2. Risk score only arm
Once consent has been given, participants will be asked to fill out a questionnaire to assess diabetes risk. Should the participant score 16 points or above they will be given a print out of their results and asked to visit their GP for a follow-up test. Regardless of the participants diabetes risk status the results will again be sent to their GP with a recommendation on the appropriate course of follow up.

What are the possible benefits and risks of participating?
Participants will be able to get screened for diabetes without having to make an appointment with their GP. Some patients may not want their GP to know if they have been diagnosed with diabetes due to implications it may have on employment. This will be made clear to participants before they are asked to give consent.

Where is the study run from?
The study will be run within Leicester, UK.

When is the study starting and how long is it expected to run for?
The study started in March 2011. It is expected that recruitment will be completed in March 2014.

Who is funding the study?
Merck Sharp & Dohme Limited, NHS Leicester City and the National Institute for Health Research Collaboration for Leadership in Applied Health Research and Care - Leicestershire, Northamptonshire and Rutland (UK).

Who is the main contact?
Andrew Willis, study coordinator
aw187@le.ac.uk

Trial website

Contact information

Type

Scientific

Primary contact

Prof Kamlesh Khunti

ORCID ID

Contact details

Leicester Diabetes Centre
Leicester General Hospital
Gwendolen Road
Leicester
LE5 4PW
United Kingdom

Additional identifiers

EudraCT number

ClinicalTrials.gov number

Protocol/serial number

N/A

Study information

Scientific title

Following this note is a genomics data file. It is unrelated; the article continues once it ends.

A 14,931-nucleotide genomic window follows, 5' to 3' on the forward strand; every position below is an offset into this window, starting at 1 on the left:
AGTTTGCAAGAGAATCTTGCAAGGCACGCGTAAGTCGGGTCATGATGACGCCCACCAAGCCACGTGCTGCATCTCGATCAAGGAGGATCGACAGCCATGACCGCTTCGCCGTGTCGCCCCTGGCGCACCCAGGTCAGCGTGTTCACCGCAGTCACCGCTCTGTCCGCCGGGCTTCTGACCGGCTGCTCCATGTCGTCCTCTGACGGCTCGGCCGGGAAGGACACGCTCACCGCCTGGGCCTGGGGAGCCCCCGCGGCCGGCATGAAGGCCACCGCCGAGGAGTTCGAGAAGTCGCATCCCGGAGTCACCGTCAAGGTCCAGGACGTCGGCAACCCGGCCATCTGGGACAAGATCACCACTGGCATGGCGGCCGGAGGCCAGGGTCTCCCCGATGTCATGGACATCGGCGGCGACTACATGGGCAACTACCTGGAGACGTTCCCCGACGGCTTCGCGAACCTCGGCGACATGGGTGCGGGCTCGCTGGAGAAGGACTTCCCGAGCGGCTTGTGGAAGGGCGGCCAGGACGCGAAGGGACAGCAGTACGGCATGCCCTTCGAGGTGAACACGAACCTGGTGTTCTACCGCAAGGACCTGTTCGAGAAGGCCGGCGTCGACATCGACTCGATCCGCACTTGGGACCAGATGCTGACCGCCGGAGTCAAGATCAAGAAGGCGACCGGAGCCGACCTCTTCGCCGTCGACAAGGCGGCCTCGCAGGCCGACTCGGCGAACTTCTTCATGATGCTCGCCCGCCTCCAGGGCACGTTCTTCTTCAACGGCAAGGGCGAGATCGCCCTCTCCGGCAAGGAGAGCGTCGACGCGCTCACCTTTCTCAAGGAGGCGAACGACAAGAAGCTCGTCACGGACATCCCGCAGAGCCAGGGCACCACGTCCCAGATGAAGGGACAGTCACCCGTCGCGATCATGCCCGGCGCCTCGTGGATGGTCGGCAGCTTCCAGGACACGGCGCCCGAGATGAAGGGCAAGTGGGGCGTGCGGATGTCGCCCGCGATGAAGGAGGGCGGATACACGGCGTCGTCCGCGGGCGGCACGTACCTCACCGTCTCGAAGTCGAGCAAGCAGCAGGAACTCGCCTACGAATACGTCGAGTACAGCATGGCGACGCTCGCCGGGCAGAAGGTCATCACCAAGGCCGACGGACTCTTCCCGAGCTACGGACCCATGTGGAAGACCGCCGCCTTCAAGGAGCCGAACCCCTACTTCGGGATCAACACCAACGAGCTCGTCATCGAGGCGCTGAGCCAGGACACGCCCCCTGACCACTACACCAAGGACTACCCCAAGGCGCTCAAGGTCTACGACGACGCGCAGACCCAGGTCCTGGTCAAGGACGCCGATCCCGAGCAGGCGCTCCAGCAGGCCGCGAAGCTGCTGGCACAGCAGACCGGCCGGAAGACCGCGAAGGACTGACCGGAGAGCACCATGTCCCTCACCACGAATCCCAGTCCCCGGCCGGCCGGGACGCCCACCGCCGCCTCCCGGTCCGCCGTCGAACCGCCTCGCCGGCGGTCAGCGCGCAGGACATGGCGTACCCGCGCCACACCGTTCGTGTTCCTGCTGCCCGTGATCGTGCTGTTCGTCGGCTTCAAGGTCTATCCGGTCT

Pharmacy based screening of high Risk Individuals using Stepwise Methods: the PRISM study

Acronym

PRISM

Study hypothesis

The hypothesis to be tested is that screening using a self assessed risk score followed by near patient HbA1c testing in pharmacies will increase uptake of a confirmatory test conducted at the GP surgery compared to screening with a risk score alone.

Ethics approval

Northamptonshire and Rutland Research Ethics Committee 2, 27/07/10

Study design

Two arm individually randomised study with no control (single site)

Primary study design

Interventional

Secondary study design

Randomised controlled trial

Trial setting

GP practices

Trial type

Screening

Patient information sheet

Not available in web format, please use contact details to request a participant information sheet

Condition

Early detection of type 2 diabetes

Intervention

Participants will be individually block randomised to one of two screening arms

Trial arm 1. Near patient test
A paper based version of the Leicester Self-Assessment (LSA) diabetes risk score questionnaire will be given to all individuals who meet the inclusion criteria for the study who are approached at the pharmacy over the recruitment period. Participants with a high LSA risk score (>16 points) randomised to the near patient HbA1c test arm of the study will be immediately offered an appointment with the pharmacist to discuss modifiable risk factors. Following this appointment the participant will immediately be offered a finger prick NPT HbA1c test in the pharmacy. If the individual presents with a HbA1c above 6% they will be referred to their GP for a confirmatory test.